• Increased price transparency from the information exposure as well as new regulation
  • Vastly lower trading costs
  • Increased bank capital requirements
  • Strict limits on certain types of investments with a bank’s own capital. The most notable restriction being the “Volcker Rule” which bans banks from using their own capital to trade on their own account (proprietary trading), or investing in and sponsoring hedge funds and private equity funds

What financial advisory services do investment banks provide?

  • Financial advisory services are broad-ranging and can be related to mergers and acquisitions and divestments
  • How should a company finance itself?
  • How should a business deal with financial distress - i.e. does it file for protection from creditors?
  • Providing advice to members of a company’s board of directors as to whether a major transaction is “fair”

What are the requirements of an M&A investment banker?

  • Have a deep knowledge of a business sector
  • Perform an investigation into the strengths and weaknesses of the business being bought or sold (due diligence)
  • Provide a document that describes the business that is being sold
  • Forecast future financial performance based upon informed assumptions
  • Arrive at a valuation of the business that reflects similar transactions and businesses
  • Must have expertise in running competitive sales processes to obtain the best sales price for clients
  • Must have expertise in laws and tactics relating to buying and selling companies whose shares are traded on stock exchanges

What risks are investment banks exposed to?

  1. Credit Risk
    • The risk that an entity that borrows money doesn’t pay it back in a timely manner. Investment banks will seek to minimise their exposure by selling as much of a debt instrument as they can as quickly as they can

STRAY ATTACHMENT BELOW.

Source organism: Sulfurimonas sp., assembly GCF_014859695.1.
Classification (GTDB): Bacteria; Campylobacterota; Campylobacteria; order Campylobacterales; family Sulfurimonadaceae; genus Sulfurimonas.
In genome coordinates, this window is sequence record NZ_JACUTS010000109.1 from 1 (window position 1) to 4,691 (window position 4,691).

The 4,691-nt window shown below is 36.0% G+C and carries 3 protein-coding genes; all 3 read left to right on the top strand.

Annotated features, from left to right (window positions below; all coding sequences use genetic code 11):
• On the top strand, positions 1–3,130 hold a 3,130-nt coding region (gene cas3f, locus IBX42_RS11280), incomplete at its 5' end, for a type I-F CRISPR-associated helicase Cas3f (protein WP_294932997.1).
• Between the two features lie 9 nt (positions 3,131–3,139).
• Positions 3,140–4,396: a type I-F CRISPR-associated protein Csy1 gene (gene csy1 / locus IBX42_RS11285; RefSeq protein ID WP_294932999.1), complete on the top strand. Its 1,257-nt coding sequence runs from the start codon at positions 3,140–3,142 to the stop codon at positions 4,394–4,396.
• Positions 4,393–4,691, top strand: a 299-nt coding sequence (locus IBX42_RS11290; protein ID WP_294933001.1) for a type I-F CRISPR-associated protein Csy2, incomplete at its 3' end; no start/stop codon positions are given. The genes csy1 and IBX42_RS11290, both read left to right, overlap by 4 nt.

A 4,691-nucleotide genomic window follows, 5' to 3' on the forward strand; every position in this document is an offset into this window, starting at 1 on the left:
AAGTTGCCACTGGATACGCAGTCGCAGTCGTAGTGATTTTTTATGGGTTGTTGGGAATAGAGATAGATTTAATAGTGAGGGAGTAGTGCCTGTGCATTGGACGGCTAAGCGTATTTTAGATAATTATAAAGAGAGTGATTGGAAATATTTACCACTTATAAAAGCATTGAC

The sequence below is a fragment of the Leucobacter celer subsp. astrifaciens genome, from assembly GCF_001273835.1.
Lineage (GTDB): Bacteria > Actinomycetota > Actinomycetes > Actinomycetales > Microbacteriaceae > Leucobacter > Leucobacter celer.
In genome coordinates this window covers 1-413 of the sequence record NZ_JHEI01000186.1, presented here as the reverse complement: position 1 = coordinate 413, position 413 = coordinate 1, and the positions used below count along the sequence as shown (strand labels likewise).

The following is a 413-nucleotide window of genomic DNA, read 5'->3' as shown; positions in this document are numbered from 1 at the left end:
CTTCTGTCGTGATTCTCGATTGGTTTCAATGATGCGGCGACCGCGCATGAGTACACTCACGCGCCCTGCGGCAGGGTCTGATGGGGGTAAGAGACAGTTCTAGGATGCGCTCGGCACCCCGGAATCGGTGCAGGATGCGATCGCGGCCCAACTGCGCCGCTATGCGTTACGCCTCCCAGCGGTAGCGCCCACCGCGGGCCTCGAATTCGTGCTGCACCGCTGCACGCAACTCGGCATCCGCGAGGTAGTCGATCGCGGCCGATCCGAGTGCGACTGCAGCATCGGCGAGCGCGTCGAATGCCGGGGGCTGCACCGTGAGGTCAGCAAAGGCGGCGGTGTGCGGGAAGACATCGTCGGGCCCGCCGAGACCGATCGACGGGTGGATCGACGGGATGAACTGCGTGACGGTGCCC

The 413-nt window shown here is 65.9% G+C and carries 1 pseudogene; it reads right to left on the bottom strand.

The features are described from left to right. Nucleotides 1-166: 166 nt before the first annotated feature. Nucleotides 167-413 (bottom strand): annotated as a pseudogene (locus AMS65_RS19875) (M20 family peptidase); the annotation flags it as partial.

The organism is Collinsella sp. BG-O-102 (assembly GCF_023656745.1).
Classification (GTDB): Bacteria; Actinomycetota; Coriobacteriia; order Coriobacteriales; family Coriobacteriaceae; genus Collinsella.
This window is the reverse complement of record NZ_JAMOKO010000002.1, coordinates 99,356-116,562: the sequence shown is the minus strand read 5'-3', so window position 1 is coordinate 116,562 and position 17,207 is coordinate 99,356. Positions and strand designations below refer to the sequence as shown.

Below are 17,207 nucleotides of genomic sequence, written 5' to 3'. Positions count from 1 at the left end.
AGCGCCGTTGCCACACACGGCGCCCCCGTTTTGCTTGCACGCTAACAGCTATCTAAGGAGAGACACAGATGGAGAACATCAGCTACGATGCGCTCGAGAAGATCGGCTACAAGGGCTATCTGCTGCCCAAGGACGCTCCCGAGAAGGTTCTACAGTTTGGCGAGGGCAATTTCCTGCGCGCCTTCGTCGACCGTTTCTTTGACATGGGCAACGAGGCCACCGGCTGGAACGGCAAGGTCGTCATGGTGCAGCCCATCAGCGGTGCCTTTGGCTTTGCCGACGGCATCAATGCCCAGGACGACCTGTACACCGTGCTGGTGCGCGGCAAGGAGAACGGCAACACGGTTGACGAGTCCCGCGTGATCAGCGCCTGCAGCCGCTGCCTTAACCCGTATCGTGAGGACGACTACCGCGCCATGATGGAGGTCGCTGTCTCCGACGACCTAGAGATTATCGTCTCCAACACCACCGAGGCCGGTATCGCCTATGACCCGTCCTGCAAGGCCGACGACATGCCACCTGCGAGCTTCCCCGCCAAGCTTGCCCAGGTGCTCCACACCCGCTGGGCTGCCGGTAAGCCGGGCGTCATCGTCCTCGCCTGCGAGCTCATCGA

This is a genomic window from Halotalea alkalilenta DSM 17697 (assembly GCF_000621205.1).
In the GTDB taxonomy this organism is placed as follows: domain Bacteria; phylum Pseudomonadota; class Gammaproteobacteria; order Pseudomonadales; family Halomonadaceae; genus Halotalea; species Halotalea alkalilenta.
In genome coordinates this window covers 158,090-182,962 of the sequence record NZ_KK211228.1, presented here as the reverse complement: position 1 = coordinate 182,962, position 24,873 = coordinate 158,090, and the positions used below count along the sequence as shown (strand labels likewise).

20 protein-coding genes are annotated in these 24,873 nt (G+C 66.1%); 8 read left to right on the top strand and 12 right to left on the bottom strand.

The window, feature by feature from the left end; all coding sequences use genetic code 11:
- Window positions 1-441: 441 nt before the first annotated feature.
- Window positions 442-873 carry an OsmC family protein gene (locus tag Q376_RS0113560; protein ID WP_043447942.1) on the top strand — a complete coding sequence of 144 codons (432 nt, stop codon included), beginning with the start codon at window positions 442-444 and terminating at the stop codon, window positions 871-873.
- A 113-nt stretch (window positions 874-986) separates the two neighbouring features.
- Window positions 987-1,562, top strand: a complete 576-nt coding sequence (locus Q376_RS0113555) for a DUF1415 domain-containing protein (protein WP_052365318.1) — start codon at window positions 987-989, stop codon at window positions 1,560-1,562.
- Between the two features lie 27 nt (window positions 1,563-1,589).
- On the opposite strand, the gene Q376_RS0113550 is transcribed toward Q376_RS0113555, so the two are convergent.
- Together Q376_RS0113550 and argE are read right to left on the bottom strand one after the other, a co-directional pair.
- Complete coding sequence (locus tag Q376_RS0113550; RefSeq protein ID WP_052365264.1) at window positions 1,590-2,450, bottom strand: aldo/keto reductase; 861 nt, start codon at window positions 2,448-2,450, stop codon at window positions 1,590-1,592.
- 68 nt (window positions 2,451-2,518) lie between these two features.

2. Market Risk
    • The risk that appetite for the instrument or market conditions might impact the pricing of the instrument
  3. Liquidity Risk
    • Some instruments that a bank holds might not be sold readily at a price near to their “intrinsic value” because there might be very few investors willing or able to purchase such assets near such value at any given time
  4. Legal Risk
    • When an investment bank seeks to assist an entity in raising money, they will often be obligated by law to provide prospective investors a description of the issuing entity and the instrument that is selling. While the main responsibility for the description will be the issuing entity, the investment bank can also be legally responsible for the description
  5. Regulatory and Compliance Risk
    • How the investment bank engages with both its issuer and investor clients, and the information they provide to the investment bank is also regulated

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Bill Gallagher

Bill Gallagher

Bill spent over 25 years working in finance and advising corporations. He has experienced finance from legal, banking and corporate perspectives. Most recently, Bill has been a director of a Belgian-based company specialising in high voltage subsea cables and gas pipelines, and advises related companies on financing and M&A.